Nice to see you here.
  13. OtherExacerbater

    OtherExacerbater Active Member

    That is true interesting to hear. Samplitude does have a mastering template that puts all phase correlation, spectrums, histograms, and more right up front. For mastering though I am a big fan of Ozone. I do have to say that my version of samplitude comes with independence although I typically stick with Kontakt out of familiarity. I do hope word spreads as I know how you feel wanting to share the love of Magix. Had a decent run with Sonar X1 a while back but wasn't a fan of their menus or the "skybox" setup( or whatever they call it)

    Hint hint, all if you should give samplitude a shot and whatch some quick Kraznet vids on YouTube to get the hang right off the bat! You'll never turn back!
  14. OtherExacerbater

    OtherExacerbater Active Member

    Object based editing is where it's at! I'm used to clips in ableton but separate vst's per object and the save in CPU load only goin through active objects is awesome. And the editing features per object are much more intensive than any other clip based program. Sorry ya'll for our Samplitude rant, I'll let it go for now haha
  15. audiokid

    audiokid Staff

    To be honest, I thought I would like Independance more than I do. I actually removed it from the package because it seemed a bit dated and too tiny a CP to work with. I bought a Kronos X and a the new MPC Renaissance and prefer working OTB more with hardware these days. I go back to the 80's and having racks of synths and samplers that you can touch. Analog sounds pretty nice too. However, I plan on buying Kontakt. I think its the best choice.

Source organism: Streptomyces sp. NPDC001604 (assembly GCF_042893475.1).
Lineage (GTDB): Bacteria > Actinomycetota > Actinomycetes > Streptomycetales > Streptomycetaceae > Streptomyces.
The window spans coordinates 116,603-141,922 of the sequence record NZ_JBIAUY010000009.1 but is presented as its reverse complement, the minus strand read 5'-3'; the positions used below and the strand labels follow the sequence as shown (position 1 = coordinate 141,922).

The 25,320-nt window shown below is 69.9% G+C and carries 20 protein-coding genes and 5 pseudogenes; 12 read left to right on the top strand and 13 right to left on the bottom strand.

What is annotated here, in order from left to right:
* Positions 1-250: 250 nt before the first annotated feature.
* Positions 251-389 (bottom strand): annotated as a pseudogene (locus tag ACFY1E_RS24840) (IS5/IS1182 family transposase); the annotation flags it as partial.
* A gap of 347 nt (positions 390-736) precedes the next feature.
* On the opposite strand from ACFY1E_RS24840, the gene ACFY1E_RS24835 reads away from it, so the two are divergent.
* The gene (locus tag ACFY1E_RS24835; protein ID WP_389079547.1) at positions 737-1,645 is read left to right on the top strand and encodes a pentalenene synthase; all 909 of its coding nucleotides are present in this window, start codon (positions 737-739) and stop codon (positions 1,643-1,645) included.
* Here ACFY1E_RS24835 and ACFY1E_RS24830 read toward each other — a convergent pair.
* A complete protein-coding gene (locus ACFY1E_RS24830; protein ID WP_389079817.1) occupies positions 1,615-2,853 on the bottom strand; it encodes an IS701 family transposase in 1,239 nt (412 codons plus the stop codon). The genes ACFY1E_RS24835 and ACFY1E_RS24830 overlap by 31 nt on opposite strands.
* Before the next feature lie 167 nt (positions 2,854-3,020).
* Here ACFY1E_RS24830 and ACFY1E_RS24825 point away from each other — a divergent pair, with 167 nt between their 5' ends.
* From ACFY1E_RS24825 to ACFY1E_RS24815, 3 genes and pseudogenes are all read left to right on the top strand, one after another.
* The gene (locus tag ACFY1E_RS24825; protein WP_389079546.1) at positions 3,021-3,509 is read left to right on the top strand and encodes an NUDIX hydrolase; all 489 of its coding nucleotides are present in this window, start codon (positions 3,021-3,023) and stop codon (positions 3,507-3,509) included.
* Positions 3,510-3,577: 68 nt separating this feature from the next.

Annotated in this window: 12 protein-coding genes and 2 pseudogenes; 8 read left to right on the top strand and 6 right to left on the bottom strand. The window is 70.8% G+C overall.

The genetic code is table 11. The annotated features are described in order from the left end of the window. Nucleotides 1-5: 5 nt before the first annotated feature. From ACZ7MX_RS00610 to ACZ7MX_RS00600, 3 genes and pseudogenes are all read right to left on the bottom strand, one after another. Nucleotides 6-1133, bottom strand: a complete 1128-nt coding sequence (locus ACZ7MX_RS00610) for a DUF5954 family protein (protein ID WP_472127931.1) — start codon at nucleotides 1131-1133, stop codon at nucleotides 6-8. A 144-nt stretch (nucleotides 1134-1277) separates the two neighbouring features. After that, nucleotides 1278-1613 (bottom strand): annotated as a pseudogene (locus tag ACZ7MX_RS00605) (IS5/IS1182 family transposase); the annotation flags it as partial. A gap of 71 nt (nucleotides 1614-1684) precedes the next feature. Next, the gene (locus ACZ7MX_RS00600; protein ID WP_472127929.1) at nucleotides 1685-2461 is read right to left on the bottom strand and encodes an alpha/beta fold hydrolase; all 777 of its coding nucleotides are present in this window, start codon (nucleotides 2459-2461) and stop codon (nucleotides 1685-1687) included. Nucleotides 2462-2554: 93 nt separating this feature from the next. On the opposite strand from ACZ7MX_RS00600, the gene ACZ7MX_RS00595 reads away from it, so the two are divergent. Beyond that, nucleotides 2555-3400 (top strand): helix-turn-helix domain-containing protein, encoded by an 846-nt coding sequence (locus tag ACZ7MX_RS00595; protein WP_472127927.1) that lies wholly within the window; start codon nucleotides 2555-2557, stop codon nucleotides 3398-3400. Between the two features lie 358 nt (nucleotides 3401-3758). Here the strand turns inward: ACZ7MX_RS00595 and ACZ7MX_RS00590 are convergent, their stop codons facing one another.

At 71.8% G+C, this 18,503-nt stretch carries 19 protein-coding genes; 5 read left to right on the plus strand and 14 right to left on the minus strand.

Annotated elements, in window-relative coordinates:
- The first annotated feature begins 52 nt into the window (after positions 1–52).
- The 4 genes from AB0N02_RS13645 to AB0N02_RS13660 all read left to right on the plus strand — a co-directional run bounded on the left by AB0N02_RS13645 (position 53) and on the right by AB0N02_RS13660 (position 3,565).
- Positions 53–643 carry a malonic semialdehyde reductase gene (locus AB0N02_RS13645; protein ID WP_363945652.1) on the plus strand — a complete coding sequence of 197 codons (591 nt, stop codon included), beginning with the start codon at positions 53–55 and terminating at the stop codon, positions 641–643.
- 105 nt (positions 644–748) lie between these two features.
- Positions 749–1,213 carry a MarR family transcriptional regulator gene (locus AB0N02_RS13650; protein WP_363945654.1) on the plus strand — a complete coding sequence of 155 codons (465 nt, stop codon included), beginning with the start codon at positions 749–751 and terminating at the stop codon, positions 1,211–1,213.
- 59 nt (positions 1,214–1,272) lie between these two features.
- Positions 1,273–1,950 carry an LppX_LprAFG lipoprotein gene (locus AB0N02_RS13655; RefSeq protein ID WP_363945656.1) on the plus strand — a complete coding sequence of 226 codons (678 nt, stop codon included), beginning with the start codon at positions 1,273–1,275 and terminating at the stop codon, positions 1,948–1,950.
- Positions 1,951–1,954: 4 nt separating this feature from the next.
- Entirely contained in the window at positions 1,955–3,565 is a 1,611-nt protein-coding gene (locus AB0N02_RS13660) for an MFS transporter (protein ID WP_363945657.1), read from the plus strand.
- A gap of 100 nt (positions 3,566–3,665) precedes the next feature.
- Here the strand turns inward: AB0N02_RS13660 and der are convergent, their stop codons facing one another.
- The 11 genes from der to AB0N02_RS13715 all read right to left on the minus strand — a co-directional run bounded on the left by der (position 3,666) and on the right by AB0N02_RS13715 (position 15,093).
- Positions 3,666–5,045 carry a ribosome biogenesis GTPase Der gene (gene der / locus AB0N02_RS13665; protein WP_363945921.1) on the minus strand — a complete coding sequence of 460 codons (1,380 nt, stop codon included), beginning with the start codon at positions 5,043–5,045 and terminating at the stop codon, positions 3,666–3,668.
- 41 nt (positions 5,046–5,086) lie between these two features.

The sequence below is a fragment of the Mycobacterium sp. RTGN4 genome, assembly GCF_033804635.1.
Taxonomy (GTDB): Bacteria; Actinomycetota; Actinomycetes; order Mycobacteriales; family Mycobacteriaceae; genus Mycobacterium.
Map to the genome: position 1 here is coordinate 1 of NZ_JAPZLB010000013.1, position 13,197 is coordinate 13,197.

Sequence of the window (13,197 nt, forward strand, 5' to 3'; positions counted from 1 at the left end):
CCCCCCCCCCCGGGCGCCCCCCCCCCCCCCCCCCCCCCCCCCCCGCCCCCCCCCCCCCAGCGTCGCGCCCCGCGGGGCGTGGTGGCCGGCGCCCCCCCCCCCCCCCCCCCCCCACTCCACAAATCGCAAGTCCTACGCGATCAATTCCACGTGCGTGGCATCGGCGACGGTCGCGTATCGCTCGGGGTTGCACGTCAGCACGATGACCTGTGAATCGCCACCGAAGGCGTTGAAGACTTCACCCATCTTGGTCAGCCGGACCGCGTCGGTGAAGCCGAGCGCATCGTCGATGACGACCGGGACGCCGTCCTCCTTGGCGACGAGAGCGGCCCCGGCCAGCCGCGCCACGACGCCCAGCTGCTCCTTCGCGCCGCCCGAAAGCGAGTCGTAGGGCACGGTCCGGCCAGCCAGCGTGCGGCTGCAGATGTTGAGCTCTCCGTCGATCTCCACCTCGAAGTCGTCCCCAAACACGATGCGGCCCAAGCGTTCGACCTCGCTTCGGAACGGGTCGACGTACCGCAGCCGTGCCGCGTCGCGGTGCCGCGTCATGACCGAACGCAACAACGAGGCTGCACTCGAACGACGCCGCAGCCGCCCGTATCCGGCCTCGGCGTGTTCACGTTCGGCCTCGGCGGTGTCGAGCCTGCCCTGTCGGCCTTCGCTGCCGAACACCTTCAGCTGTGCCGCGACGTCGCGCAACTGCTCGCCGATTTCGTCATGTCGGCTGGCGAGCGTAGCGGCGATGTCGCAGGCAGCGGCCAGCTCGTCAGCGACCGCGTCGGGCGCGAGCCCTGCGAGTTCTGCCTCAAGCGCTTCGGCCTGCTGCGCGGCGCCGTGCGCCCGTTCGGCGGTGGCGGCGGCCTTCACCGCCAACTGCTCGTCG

16. audiokid

    audiokid Staff

    hehe. indeed . But, man can we help it lol. I have Ableton Live 8.5 and really like it. Those two DAWs sure complete the package eh. But I'm not very proficient with it yet.
  17. OtherExacerbater

    OtherExacerbater Active Member

    Man we really are on the same page, I love Live as its where creativity flows more, just made the jump to Live 9 and while I very much like the improvements I'm having some bug issues with it so have gone back to Live 8 for now but between those 2 programs the sonic work is at your fingertips!
  18. audiokid

    audiokid Staff

    This is crazy. Do you use the Akai controller for Ableton?
  19. OtherExacerbater

    OtherExacerbater Active Member